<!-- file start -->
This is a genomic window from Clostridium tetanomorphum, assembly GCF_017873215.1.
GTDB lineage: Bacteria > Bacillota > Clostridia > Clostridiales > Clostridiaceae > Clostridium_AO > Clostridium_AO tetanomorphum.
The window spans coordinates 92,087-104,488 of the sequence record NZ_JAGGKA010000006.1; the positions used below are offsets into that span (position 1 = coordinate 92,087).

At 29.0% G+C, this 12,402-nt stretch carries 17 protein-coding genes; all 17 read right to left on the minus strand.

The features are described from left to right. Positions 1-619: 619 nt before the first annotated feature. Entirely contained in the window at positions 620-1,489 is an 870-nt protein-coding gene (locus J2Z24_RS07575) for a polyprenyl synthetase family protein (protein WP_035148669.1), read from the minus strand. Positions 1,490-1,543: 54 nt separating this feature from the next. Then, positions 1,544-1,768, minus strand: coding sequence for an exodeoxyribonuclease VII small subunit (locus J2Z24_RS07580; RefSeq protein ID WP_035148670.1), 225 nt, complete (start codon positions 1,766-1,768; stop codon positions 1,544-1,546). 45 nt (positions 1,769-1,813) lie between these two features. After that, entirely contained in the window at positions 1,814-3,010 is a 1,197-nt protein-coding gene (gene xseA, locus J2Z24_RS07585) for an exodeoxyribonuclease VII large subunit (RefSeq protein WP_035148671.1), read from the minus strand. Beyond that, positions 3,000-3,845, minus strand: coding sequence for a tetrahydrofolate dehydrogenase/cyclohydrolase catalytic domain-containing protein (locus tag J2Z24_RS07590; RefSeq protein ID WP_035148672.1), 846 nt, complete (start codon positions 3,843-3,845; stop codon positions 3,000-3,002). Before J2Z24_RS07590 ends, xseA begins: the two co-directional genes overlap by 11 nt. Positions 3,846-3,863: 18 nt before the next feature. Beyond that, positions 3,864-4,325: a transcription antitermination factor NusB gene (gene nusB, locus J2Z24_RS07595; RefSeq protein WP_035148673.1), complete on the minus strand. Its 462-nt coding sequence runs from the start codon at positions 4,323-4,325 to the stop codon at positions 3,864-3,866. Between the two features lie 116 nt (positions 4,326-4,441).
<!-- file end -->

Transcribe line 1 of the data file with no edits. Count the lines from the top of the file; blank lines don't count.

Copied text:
This is a genomic window from Clostridium tetanomorphum, assembly GCF_017873215.1.